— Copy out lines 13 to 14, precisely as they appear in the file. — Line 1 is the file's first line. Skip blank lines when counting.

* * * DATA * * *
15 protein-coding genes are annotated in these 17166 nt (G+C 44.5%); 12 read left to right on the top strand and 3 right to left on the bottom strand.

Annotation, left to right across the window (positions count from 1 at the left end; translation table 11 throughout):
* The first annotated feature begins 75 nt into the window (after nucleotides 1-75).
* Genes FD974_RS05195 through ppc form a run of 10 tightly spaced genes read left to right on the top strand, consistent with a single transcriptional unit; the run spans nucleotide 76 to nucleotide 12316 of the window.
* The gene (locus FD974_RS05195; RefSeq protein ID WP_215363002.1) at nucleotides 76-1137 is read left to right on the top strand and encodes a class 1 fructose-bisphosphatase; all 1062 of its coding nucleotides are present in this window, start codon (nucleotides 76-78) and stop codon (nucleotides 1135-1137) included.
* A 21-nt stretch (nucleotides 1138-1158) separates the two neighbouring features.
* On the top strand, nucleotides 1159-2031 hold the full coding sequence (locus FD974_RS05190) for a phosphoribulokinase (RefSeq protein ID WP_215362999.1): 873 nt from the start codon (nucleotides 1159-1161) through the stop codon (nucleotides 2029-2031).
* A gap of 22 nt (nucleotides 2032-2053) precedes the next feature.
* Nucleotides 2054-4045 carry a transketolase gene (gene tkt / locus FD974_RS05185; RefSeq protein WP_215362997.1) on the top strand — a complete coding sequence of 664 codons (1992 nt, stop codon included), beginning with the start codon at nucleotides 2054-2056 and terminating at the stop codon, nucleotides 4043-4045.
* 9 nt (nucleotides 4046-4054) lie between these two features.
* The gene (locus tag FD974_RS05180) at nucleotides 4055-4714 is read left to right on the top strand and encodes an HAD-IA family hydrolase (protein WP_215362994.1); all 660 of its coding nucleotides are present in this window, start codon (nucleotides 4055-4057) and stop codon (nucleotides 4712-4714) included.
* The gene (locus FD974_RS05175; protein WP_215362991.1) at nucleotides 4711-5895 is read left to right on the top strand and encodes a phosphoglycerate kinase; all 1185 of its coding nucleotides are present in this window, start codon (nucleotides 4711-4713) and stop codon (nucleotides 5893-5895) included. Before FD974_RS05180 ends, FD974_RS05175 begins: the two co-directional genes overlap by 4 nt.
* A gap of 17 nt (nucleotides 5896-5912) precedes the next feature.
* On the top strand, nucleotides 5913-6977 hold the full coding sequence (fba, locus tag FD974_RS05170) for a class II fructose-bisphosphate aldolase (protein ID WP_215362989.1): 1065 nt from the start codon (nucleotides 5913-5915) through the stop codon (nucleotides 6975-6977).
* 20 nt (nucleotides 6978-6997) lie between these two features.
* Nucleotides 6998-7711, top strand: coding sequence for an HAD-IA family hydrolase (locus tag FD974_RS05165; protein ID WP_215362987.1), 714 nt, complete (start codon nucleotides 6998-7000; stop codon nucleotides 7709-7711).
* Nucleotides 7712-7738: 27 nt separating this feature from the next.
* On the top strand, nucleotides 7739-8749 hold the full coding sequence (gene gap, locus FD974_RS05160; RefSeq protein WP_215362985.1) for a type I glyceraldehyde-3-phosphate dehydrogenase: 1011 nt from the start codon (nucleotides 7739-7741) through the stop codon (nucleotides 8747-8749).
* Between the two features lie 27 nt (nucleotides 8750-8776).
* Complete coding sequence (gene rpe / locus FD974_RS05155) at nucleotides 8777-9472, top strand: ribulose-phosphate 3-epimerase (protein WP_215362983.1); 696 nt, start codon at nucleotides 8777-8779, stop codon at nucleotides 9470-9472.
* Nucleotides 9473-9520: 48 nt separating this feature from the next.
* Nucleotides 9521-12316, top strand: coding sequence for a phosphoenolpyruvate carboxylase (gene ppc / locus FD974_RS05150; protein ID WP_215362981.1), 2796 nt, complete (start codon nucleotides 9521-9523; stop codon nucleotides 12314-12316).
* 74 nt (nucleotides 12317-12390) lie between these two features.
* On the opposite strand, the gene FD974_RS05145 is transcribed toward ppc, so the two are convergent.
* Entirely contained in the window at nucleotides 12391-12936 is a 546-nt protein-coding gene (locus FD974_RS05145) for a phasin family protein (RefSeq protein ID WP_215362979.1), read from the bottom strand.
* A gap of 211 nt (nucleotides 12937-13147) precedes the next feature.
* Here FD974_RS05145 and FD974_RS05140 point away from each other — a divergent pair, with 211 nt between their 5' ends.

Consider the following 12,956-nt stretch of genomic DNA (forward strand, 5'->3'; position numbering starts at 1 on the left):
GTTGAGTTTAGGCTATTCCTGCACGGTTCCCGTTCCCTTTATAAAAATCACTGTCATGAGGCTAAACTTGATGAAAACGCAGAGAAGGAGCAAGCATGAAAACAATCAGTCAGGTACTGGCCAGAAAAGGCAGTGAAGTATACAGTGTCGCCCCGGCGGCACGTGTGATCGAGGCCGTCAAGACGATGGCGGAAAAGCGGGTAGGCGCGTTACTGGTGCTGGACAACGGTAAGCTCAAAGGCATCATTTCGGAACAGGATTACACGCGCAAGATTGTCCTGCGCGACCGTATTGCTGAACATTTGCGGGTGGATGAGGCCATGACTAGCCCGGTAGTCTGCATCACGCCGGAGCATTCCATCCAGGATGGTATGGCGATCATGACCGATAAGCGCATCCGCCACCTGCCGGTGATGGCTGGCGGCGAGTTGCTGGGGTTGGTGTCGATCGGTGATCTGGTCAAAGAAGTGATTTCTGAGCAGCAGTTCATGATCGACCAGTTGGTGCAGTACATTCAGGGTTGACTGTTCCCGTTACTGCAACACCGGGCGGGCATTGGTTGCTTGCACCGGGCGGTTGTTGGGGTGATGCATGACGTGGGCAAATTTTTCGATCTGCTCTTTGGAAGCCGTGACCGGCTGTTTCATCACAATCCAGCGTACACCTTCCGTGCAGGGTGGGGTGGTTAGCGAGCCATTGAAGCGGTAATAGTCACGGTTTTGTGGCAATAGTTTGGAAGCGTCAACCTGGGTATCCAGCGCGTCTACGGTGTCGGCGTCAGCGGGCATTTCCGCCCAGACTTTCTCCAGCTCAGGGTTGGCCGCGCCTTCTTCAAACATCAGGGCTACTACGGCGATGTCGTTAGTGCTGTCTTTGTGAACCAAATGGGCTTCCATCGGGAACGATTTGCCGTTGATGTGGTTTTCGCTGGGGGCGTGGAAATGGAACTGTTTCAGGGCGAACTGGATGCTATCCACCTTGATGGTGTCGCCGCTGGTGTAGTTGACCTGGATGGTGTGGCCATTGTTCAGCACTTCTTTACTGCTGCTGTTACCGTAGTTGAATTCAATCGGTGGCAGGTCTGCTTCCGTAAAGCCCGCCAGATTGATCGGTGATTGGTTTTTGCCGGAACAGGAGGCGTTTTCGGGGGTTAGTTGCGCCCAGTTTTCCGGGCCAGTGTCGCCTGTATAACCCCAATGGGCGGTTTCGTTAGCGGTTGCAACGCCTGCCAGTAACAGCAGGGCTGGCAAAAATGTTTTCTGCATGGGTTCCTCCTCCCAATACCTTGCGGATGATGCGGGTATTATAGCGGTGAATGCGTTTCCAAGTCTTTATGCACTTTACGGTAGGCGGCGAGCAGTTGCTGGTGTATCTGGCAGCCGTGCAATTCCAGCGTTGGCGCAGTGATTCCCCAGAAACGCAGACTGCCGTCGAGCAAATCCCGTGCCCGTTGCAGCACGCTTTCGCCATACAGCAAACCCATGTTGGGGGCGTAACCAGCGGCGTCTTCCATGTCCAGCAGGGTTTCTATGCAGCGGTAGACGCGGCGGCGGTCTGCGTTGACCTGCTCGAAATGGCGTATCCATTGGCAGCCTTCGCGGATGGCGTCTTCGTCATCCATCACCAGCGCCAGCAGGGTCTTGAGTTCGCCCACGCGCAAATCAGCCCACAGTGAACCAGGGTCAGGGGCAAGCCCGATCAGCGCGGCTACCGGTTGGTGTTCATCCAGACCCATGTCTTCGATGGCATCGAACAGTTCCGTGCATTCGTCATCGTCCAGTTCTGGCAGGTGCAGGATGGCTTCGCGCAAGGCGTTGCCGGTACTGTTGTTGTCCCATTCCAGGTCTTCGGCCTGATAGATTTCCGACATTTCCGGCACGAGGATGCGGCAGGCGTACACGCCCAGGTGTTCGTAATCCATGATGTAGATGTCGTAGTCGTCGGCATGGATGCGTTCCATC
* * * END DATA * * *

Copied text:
* A gap of 17 nt (nucleotides 5896-5912) precedes the next feature.
* On the top strand, nucleotides 5913-6977 hold the full coding sequence (fba, locus tag FD974_RS05170) for a class II fructose-bisphosphate aldolase (protein ID WP_215362989.1): 1065 nt from the start codon (nucleotides 5913-5915) through the stop codon (nucleotides 6975-6977).